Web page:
Not surprisingly, the U.S. Supreme Court's landmark 5-4 ruling that the Constitution guarantees a right to same-sex marriage has generated a lot of reaction. What is surprising, however, is that, as far as I can tell, no one has commented on how prominent a role the Declaration of Independence played in Justice Clarence Thomas's dissenting opinion in the case. Never before has a Supreme Court justice cited the Declaration so frequently, and it is important to understand the reason Thomas did so, especially as the nation celebrates the anniversary of our founding document on the Fourth of July.

Justice Thomas opened and closed his opinion by invoking the Declaration, and the bulk of his dissent was devoted to explaining why: Because, in his judgment, "Our Constitution — like the Declaration of Independence before it — was predicated on a simple truth: One's liberty, not to mention one's dignity, was something to be shielded from — not provided by — the State. Today's decision casts that truth aside."

Thomas's commitment to the Declaration of Independence traces to his days as chairman of the U.S. Equal Employment Opportunity Commission during the Reagan Administration. There, he immersed himself in literature about the nation's founding document to try to find solutions to the problem of discrimination in America. His critics strived during his Supreme Court confirmation process to mischaracterize his views about it.

Harvard Law School Professor Laurence Tribe, for example, wrote in a scathing New York Times op-ed that Thomas would use the Declaration to turn back the clock to the darkest days of the nation's history: "Most conservatives criticize the judiciary for expanding its powers, 'creating' rights rather than 'interpreting' the Constitution. … Clarence Thomas, judging from his speeches and scholarly writings, seems instead to believe judges should enforce the Founders' natural law philosophy — the inalienable rights 'given man by his Creator' — which he maintains is revealed most completely in the Declaration of Independence."

What critics such as Tribe failed to mention was that Thomas was articulating the standard Anglo-American conception of liberty in his speeches and writings about the Declaration. Indeed, Thomas made this point repeatedly during his confirmation battle. For instance, when asked by then-Senator Howard Metzenbaum, D-Ohio, about a speech he had previously given,

Thomas responded: "[T]he point I think throughout these speeches is a notion that we should be careful about the relationship between the government and the individual and should be careful that the government itself does not at some point displace or infringe on the rights of the individual. That is a concern, as I have noted here, that runs throughout my speeches."

Justice Thomas's gay marriage dissent is a tour de force on the relationship between the individual and the government, especially in its discussion of the writings of John Locke, the 17th century English philosopher whose ideas about government influenced America's founders more than any other. As Thomas himself put it, "The founding-era understanding of liberty was heavily influenced by John Locke, whose writings 'on natural rights and on the social and governmental contract' were cited '[i]n pamphlet after pamphlet' by American writers."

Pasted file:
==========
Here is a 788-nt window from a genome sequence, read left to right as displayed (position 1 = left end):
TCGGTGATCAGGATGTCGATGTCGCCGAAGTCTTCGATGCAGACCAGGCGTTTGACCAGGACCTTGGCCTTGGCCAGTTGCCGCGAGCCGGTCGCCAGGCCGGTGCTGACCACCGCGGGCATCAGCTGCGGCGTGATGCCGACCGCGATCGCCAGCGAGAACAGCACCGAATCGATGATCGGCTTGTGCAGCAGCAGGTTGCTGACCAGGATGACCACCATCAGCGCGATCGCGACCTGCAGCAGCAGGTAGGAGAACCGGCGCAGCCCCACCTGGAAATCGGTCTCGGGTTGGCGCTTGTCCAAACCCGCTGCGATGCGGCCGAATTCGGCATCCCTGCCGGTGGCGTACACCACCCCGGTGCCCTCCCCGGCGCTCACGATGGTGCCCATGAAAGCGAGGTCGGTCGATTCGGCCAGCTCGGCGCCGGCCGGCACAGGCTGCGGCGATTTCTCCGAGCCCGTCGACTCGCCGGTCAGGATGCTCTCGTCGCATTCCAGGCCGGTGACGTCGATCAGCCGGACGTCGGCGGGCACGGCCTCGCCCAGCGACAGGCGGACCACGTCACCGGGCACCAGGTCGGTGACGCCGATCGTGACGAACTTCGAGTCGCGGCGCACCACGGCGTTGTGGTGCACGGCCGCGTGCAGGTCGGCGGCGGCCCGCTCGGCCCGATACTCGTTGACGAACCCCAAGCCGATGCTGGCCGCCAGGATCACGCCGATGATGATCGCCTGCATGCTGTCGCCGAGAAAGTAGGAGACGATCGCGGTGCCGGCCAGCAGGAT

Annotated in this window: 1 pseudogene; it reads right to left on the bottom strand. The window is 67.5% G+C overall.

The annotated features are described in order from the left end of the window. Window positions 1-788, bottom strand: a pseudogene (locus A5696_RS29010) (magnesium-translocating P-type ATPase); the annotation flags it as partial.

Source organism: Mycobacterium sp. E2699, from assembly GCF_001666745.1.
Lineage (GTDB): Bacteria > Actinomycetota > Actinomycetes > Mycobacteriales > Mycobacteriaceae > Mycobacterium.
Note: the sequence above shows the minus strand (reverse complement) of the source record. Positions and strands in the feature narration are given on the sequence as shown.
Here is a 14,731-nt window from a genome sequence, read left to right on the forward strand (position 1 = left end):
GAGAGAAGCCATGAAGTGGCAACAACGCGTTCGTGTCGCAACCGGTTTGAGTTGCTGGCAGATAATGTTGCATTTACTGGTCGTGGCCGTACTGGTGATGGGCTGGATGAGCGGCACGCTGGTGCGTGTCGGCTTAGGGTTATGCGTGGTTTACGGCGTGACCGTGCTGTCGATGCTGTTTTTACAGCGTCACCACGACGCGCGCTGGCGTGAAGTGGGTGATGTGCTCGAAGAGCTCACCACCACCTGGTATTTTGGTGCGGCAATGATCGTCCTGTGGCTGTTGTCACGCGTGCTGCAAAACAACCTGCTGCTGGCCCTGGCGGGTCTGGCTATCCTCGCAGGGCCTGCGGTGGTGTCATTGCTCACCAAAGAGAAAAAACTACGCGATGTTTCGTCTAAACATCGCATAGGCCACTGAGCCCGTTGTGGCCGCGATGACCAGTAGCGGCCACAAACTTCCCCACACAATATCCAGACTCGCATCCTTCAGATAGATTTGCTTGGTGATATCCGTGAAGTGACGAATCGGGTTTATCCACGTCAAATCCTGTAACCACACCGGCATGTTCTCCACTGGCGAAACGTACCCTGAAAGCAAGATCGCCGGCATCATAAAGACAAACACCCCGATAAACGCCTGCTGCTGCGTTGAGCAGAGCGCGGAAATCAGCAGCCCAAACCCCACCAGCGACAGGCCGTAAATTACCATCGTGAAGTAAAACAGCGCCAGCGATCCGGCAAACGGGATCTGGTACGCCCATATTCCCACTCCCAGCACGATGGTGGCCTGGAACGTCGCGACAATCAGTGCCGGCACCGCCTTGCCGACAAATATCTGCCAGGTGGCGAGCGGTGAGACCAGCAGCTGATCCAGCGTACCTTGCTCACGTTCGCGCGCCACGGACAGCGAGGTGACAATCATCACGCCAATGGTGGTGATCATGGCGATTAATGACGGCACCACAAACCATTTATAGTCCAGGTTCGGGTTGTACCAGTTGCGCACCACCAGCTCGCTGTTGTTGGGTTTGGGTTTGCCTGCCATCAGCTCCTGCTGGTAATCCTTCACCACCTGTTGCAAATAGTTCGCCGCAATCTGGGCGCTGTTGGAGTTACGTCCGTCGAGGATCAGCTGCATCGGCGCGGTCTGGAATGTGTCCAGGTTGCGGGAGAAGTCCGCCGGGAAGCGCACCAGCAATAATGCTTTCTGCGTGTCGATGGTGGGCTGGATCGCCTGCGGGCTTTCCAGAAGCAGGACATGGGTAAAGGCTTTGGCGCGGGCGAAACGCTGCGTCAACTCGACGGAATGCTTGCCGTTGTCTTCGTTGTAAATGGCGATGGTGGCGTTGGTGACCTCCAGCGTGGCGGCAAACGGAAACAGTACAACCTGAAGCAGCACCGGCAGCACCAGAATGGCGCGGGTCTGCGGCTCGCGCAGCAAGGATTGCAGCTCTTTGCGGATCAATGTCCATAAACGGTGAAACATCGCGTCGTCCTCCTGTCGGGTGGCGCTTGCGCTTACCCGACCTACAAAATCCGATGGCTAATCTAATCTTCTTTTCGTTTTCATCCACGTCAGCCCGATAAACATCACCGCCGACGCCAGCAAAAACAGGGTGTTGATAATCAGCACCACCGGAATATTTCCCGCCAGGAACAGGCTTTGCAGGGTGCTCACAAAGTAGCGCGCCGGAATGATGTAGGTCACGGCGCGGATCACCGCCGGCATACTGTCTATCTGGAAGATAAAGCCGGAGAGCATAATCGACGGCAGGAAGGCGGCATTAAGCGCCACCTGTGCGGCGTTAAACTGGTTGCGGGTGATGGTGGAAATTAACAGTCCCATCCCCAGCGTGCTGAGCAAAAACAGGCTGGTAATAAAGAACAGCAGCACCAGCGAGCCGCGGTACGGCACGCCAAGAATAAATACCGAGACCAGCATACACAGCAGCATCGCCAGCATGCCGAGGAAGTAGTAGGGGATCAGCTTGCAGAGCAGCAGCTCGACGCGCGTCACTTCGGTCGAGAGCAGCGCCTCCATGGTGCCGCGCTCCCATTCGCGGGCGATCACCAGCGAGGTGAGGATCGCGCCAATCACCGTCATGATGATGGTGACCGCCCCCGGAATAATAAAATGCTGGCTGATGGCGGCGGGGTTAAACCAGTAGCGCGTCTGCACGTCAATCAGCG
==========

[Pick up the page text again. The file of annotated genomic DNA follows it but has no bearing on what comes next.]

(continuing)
Perhaps most important of all, Justice Thomas's commitment to the Declaration of Independence has an impressive pedigree: Thomas Jefferson, the Declaration's author, characterized our founding document as "an expression of the American mind;" Abraham Lincoln, America's only true poet/president, described the Declaration as an "apple of gold" and the Constitution as the "frame of silver" around it; and Martin Luther King Jr. constructed the most famous speech of the 20th century, "I Have a Dream," around the promise of equality to which the Declaration dedicated the nation.

In short, what Jefferson meant to the Declaration of Independence in the 18th century, and what Lincoln and King meant to it in the 19th and 20th centuries, Clarence Thomas means to it today. And while Justice Thomas's was a dissenting opinion in the gay marriage case, I couldn't help but notice that Justice Antonin Scalia — long a critic of Thomas's attempts to weave the principles of the Declaration into the fabric of American law — not only joined Thomas's dissent in its entirety but also invoked the Declaration in a separate dissenting opinion of his own.

English writer G. K. Chesterton famously remarked that "America is the only nation in the world that is founded on a creed. That creed is set forth with dogmatic and even theological lucidity in the Declaration of Independence; perhaps the only piece of practical politics that is also theoretical politics and also great literature." Whatever one thinks of the Supreme Court's recent gay marriage decision, Justice Thomas's dissenting opinion in the case needs to be understood for what it is: The most significant public pronouncement about the Declaration of the 21st century.

Scott Douglas Gerber is a law professor at Ohio Northern University. His eight books include "First Principles: The Jurisprudence of Clarence Thomas." Thinking of submitting an op-ed to the Washington Examiner? Be sure to read our guidelines on submissions.